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The Carleton College men’s soccer team out-shot host Augsburg College by a 20-7 margin, but it did not matter as the Auggies tallied the game’s lone goal in the 36th minute.
Led by All-American Ruth Stienke—who finished first overall in a raced mixed with D-II and D-III teams—the No. 13-ranked Carleton College Women's Cross Country team raced to a second-place finish at the St. Olaf Invitational on Saturday. The Knights were the top D-III finishers at meet, finishing behind only University of Minnesota-Duluth, the No. 4 ranked team in the NCAA D-II national poll.
After visits to South Dakota and Wisconsin for its first two meets, the No. 16-ranked Carleton College Men’s Cross Country team traveled only 1.5 miles across town to compete at the St. Olaf Invitational on Saturday. The Knights placed fifth in a race that include some of the country’s top squads.
The Carleton College football team carried a one-point lead into halftime, but the Knights could not keep pace with host Augsburg College in the second half as the Auggies pulled away for a 54-28 victory. Both offenses flourished, accumulating a total of 909 yards of offense on just 136 plays.
St. Olaf College Professor of Philosophy Gordon Marino has been selected as a winner in the American Philosophical Association’s opinion-editorial contest for his New York Times piece “A Life Beyond ‘Do What You Love.'”
Marino was one of five winners selected from among more than 70 submissions to the contest, which honors the “most publicly engaging philosophical work” of the year.
He wrote the piece for the Stone, a New York Times forum for contemporary philosophers and other thinkers to address issues both timely and timeless. In it, he addresses the wisdom of telling students to “do what you love.”
“Student advisees often come to my office, rubbing their hands together, furrowing their brows and asking me to walk along with them as they ponder life after graduation,” he writes.
“As an occupational counselor, my kneejerk reaction has always been, ‘What are you most passionate about?’ Sometimes I‘d even go into a sermonette about how it is important to distinguish between what we think we are supposed to love and what we really love,” he notes.
But, he asks readers, “is ‘do what you love’ wisdom or malarkey?”
Sometimes, he notes at the end of the piece, “we should do what we hate, or what most needs doing, and do it as best we can.”
Marino will receive his award for this piece at a reception in Washington, D.C., this January.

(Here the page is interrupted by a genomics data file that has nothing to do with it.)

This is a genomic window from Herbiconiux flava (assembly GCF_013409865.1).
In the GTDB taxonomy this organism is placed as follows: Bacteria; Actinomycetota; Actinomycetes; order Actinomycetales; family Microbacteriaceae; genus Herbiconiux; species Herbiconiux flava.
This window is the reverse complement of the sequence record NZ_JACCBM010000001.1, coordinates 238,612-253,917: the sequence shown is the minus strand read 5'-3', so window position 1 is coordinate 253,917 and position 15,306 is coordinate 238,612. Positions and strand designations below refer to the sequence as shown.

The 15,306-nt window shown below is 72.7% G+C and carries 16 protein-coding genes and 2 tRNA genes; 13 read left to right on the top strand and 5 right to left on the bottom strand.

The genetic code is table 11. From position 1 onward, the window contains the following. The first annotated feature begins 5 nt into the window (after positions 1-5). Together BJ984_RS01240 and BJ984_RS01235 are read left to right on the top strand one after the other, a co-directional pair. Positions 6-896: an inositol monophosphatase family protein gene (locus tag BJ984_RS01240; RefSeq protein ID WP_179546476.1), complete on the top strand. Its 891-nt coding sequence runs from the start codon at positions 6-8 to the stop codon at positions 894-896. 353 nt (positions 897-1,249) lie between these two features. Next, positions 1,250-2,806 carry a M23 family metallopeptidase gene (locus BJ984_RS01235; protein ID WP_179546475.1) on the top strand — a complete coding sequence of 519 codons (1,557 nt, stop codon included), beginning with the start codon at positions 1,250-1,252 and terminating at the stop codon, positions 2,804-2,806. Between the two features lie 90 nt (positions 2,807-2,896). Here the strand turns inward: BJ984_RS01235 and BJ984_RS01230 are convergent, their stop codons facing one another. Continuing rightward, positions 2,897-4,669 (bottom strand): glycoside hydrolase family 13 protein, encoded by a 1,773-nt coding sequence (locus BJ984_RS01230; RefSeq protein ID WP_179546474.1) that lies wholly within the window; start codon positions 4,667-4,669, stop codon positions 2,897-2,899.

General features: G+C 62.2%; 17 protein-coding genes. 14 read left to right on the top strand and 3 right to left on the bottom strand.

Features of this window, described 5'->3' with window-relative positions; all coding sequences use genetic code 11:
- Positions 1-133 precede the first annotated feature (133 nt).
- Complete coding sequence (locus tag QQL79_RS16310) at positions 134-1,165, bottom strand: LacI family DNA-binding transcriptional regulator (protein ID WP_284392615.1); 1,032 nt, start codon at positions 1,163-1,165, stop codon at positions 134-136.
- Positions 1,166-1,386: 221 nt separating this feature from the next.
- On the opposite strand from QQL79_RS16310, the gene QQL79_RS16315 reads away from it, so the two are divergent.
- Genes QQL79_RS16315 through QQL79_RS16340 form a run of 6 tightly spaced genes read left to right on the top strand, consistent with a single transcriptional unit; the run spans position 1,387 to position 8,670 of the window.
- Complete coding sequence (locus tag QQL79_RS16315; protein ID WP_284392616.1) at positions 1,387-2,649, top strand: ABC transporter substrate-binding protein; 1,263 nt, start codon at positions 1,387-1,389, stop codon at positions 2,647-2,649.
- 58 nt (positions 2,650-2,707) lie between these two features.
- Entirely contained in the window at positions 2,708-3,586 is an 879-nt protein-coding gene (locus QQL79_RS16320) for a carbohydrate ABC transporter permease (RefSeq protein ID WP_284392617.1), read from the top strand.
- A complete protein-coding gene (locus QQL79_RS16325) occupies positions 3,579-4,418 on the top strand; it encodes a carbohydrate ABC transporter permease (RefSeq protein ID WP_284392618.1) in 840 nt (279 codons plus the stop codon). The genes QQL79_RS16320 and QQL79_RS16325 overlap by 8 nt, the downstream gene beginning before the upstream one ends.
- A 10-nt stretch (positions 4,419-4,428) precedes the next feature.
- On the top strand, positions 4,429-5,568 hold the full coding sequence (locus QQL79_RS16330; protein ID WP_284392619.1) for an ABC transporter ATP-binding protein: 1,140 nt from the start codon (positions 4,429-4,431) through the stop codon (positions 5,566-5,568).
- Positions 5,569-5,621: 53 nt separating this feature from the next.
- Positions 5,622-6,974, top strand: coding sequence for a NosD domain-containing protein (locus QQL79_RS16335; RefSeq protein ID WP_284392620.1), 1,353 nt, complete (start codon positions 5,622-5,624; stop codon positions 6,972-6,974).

Marino is a nationally recognized sports journalist who regularly contributes to publications like the Wall Street Journal, Boston Globe, and New York Times. In addition to his teaching and writing, Marino also serves as curator of the Howard and Edna Hong Kierkegaard Library and co-coaches the St. Olaf Boxing Club with Associate Professor of English Carlos Gallego.
Hear about the adventures of Brent and Walter on the Carleton farm this summer!
This summer, three St. Olaf College students unearthed history one inch at a time at archaeological digs around the world.
From Bulgaria to Turkey to the Straits of Mackinac, these students put the skills they learned in St. Olaf courses to work as teaching assistants, archaeologists, and tour guides.
Anna Lund ’16 and Lizzy Bews ’15 spent the summer at dig sites in Bulgaria and Turkey, while Ryan Mathison ’16 worked on a dig in Michigan.
Lund and Bews are veterans of the Archaeological Methods course, a St. Olaf study-abroad program led by Associate Professor of History Tim Howe that provides students with a hands-on learning experience at a dig site in Antiochia ad Cragum.
Mathison is a veteran of the College Year in Athens program, which focuses on Greece and the Mediterranean region through courses ranging from Art and Archeology to Ancient Greek, Latin, and Modern Greek.
What these three have in common is not only their love of culture and discovery, but their experiences with study-abroad programs and courses that have opened up job and internship opportunities around the globe.
Bews and Lund spent the first half of this summer working on excavating a basilica at a dig run by the American Research Center in Sofia.
The archaeologists there excavated the site to a level that existed in the Bronze Age to collect information about the basilica and the influence of Christianity on the area. The site is opening soon to tourists and will be restored to what it would have looked like in the 6th century.
The material that has been collected during the dig has been invaluable to piecing together the history of the site. The team found coins, iron tools, jewelry, and hellenistic pottery that was thought not to have existed in this area in antiquity.